Senators Introduce Bill to Study Effects of Petroleum Coke

WASHINGTON – Four U.S. senators introduced legislation today to require a study of the health, environmental and safety effects of petroleum coke, a byproduct of petroleum refining that is used in energy production.  The Petroleum Coke Transparency and Public Health Study Act, introduced by Richard Durbin, D-Ill.; Sens. Carl Levin, D-Mich.; Debbie Stabenow, D-Mich.; and Sherrod Brown, D-Ohio, is a companion to legislation introduced in the House earlier this year by Rep. Gary Peters, D-Mich.


The legislation is spurred in part by the storage of a three-story high pile of petroleum coke on the banks of the Detroit River in Michigan, which has raised public health and environmental concerns.


“As we continue to explore new methods of energy production, it is important that we understand the health, safety, and environmental impacts of those technologies,” said Durbin. “The comprehensive study on petroleum coke authorized by this bill will give us the information we need to continue expanding our energy economy, maintaining our public health, and protecting our environment.”


“Increasing production, storage and use of petroleum coke means it is vitally important for us to fully understand the health, safety and environmental effects,” Levin said. “This legislation will provide the understanding we need to exercise good stewardship.”


“It is important we understand the potentially severe health risks posed by storing large amounts of petroleum coke near our communities and waterways,” Stabenow said. “This bill will help ensure the health of our waterways and the health of our families will be protected.”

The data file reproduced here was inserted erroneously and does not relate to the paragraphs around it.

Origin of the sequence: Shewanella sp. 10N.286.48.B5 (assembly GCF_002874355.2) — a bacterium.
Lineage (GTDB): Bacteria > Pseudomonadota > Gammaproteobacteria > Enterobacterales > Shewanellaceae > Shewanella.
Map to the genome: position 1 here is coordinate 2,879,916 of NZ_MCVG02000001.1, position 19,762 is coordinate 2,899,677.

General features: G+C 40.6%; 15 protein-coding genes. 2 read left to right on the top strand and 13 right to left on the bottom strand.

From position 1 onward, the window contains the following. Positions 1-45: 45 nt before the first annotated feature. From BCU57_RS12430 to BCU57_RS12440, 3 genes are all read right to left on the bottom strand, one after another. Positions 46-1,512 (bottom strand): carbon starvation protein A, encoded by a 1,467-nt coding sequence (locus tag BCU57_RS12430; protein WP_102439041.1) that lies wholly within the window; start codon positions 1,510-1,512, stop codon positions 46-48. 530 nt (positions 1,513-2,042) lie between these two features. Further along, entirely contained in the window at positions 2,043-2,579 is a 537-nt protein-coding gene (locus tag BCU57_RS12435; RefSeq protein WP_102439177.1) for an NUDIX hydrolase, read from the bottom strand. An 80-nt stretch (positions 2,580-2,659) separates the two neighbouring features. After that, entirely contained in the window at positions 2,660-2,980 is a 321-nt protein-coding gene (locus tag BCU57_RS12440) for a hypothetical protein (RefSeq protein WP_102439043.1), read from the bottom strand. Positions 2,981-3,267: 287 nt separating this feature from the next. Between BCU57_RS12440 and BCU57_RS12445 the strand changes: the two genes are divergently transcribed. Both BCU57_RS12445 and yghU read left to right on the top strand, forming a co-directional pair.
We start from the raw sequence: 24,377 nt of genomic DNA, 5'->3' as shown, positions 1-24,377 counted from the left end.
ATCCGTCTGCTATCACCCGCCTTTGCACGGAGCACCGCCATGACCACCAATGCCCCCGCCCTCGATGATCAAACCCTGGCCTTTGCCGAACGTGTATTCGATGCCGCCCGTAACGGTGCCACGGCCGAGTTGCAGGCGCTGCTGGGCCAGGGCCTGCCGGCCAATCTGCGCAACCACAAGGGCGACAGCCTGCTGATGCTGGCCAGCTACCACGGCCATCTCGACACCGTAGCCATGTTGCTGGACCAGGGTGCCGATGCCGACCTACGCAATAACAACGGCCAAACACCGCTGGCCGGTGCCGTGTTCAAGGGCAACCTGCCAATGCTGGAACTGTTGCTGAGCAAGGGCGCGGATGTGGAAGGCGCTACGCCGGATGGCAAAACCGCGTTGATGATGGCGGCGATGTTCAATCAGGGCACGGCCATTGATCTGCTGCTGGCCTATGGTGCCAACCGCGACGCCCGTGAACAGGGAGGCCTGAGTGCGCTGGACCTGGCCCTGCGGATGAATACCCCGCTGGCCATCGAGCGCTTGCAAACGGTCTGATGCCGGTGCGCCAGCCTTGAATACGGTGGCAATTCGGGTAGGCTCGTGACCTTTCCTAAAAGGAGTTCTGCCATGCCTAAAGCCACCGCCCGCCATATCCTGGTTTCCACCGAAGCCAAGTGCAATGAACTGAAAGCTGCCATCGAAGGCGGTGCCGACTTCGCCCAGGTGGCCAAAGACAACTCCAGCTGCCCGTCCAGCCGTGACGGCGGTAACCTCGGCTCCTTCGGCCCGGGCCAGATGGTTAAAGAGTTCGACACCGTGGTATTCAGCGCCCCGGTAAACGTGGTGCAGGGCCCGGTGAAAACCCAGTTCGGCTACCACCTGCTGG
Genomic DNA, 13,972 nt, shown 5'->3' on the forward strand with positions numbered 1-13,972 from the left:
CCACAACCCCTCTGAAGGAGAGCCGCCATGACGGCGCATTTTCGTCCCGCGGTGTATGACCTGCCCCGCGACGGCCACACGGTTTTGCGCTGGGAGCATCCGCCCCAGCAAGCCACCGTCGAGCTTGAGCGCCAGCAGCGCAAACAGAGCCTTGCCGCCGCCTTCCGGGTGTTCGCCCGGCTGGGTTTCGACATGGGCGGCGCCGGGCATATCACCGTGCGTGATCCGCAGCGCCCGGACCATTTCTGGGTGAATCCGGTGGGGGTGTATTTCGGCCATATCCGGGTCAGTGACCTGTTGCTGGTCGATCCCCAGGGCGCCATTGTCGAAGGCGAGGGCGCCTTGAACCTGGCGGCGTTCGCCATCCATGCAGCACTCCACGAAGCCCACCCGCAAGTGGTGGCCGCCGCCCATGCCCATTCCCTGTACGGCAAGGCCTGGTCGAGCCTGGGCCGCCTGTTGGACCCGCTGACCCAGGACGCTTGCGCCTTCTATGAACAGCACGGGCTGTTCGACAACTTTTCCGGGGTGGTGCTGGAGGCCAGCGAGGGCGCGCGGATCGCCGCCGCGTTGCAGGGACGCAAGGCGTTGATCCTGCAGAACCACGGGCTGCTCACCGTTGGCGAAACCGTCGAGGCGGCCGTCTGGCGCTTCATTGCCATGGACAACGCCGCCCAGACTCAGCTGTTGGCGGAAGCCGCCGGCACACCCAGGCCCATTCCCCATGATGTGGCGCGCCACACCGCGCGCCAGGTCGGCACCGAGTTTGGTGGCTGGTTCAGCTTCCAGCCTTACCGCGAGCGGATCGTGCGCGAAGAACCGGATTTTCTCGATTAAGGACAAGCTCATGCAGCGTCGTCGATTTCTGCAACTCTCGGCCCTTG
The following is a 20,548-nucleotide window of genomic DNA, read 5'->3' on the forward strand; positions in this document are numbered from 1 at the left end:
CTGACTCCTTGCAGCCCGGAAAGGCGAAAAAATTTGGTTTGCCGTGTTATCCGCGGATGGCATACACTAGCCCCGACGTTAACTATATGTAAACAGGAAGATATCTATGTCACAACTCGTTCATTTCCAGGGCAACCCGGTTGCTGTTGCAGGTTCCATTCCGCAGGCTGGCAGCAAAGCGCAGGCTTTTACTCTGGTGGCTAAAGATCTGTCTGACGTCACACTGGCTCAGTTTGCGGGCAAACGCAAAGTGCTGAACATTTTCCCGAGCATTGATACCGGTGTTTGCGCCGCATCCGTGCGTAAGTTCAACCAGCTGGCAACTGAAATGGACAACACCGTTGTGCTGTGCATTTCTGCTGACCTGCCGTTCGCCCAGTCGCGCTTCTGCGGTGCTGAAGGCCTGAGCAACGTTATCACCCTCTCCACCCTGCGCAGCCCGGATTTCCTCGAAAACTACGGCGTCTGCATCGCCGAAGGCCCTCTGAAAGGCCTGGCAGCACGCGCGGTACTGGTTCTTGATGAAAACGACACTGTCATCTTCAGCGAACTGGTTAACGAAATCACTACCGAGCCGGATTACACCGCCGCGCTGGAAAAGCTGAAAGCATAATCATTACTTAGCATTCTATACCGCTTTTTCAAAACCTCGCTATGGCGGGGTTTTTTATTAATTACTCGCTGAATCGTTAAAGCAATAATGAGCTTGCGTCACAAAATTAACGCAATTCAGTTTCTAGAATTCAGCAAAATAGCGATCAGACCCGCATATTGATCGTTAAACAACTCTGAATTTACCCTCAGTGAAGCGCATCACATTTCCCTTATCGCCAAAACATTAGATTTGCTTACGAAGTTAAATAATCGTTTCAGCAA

“Ohioans deserve a full study of the health and safety effects of petroleum coke. This will ensure that its production, storage, and handling are guided by science and community input,” said Brown.


“I’ve met with Michigan small business owners and families and share their concerns about the open-air storage of petroleum coke along the Detroit River, and that’s why I have been fighting for a federal study to get answers on the potential long-term effects of pet coke on public health and the Great Lakes watershed,” Peters said.  “We’ve experienced firsthand how the uncontained piles of pet coke have blown into homes and businesses and even emptied into the Detroit River, but we don’t know yet the potential health and environmental risks. I’m glad Senators Levin, Stabenow, Durbin, and Brown are joining this effort because properly storing pet coke is a challenge other cities and towns will face across the country.”


Petroleum coke is a byproduct of refining crude oil into fuels such as gasoline and diesel. Recent expansion of refining capacity at a number of U.S. refineries, including facilities in the Great Lakes region, will in turn increase production of petroleum coke.


There has been limited review of petroleum coke’s potential health and environmental effects, and each state has different regulations for its storage and transportation. The bill introduced today seeks to fill in those gaps by requiring the Department of Health and Human Services to conduct a comprehensive assessment of the public health and environmental impacts of petroleum coke production and use; an assessment of best practices for storing, transporting and managing the material; and an analysis of current and projected domestic production and use.